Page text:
- When drama breaks out at the world’s largest asset managers, big clients have to make tough choices.
- A group of quiet but powerful advisors helps decide what to do when controversies arise.
- Often they advise doing nothing — but as calls for equity grow, there is more pressure to act.
- See more stories on Insider’s business page.
If a fund manager winds up in the news for the wrong reasons, institutional investors must decide whether to stand pat, put the manager in a penalty box, or fire them altogether.
Behind the scenes, a quiet but hugely influential group often holds sway over how these investors — who collectively control some $70 trillion in investable assets on behalf of retired teachers and firefighters, university endowments, charities, hospitals, and more — react.
Investment consultants, the gatekeepers who advise institutional investors on where to put those trillions, play a major role in advising these large pools of capital on whether to hire, fire or watch-list money managers in crisis mode.
The consultants, including industry giants like Mercer, Aon, Cambridge Associates, and Callan, take fees for their advice, adding up to big business — consultants can fetch anywhere from hundreds of thousands to millions of dollars annually from each of their largest investors. Some of their clients are understaffed public pensions, and they lean on their consultants to offer asset-allocation advice, scrutinize managers’ performance and fees, and help them with manager hiring and firing decisions, among other services.
This advice has been especially important in recent years, during which institutional investors have confronted a host of due-diligence dilemmas, including:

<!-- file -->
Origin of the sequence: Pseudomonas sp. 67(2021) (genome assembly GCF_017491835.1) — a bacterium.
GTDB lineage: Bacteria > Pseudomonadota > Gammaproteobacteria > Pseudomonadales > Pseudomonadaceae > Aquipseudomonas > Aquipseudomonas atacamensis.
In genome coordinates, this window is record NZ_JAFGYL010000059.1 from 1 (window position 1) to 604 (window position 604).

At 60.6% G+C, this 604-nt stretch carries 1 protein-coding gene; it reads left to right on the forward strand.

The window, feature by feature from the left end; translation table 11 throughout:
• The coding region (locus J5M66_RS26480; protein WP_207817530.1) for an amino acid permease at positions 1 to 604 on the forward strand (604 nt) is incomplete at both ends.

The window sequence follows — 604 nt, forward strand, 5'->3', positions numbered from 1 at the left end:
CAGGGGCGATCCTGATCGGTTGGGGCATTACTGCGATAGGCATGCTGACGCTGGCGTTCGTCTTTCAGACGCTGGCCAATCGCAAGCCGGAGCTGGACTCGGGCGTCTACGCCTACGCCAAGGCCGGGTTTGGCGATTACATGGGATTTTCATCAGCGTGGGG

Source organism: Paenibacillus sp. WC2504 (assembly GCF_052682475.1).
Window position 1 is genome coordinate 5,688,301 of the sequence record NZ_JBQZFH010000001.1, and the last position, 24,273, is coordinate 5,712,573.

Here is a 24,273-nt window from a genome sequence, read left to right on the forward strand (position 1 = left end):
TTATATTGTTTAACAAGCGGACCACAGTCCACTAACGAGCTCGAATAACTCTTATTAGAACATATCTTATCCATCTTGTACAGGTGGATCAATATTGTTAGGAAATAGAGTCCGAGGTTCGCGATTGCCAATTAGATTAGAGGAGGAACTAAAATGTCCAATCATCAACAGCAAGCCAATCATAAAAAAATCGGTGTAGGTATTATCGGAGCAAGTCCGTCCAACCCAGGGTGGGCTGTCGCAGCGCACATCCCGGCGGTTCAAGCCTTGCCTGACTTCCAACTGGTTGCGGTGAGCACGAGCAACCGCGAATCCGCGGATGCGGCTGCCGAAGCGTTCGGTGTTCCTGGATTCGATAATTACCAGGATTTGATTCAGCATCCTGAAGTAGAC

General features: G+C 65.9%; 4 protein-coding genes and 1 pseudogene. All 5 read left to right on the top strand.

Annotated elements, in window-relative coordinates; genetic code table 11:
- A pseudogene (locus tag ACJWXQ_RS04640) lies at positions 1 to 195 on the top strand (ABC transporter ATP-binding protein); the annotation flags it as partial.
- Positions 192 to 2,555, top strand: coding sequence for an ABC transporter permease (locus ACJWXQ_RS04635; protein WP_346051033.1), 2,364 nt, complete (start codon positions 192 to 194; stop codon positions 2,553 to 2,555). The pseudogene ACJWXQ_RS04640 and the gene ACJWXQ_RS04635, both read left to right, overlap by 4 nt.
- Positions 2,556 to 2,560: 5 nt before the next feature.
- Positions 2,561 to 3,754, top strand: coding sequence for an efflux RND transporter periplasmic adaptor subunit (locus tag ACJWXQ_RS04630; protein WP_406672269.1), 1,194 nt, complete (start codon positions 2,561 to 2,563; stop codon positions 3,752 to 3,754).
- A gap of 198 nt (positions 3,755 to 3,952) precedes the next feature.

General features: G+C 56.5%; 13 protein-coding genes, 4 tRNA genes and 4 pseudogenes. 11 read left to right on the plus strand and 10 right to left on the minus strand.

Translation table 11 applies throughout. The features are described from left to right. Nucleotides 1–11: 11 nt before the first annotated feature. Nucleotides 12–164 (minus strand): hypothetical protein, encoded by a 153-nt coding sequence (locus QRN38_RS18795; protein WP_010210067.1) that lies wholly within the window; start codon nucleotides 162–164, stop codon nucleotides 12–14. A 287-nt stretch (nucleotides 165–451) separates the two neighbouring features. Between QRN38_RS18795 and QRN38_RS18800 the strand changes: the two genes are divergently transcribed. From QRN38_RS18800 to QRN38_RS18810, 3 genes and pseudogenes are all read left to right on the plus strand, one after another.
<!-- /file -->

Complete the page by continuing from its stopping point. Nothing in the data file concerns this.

- another’s abrupt resignation after an inquiry into his financial ties with Jeffrey Epstein.
But more often than not, industry watchers say, investors and their advisors simply do nothing when the asset managers they’re invested in find themselves embroiled in controversy.
Sometimes this is because they want to wait and see how legal battles play out, or they might be wary of the price tag associated with finding a new money manager and transitioning those assets. They also might not want to deal with the headache of trying to get out of investments that are locked up for a long time, sources said.
Or maybe the institutional investors just don’t want to dump a fund manager who’s driving strong returns.
But there’s evidence investors are beginning to change tack. Two treasurers of California foundations recently called on their peers to fire consultants and money managers who are resistant to diversity and inclusion efforts, according to an article in the Stanford Social Innovation Review.
“Foundations that want to make progress must be prepared to fire resistant advisors,” wrote authors Tracy Gray and Emilie Cortes. “If boards vote with their feet, advisors will pay attention. Foundations should instead find an advisor or consultant who is committed to diversity and add a racial equity mandate for anyone they work with.”
Consultants who prefer to stay neutral on these types of controversies could soon be in for a rude awakening.
Liz Simmie, cofounder of a small Toronto-based environmental, social, and governance-focused asset manager called Honeytree Investment Management, said that while many investment consultants are pushing money managers to disclose workforce diversity data, “they aren’t firing managers for toxic behavior or lack of action on equity.”
“It’s really the traditional consulting industry dragging everyone back,” Simmie said.
Almost all of the consultants contacted by Insider for this story declined to comment or did not respond. You can read the full list of responses at the bottom of this story.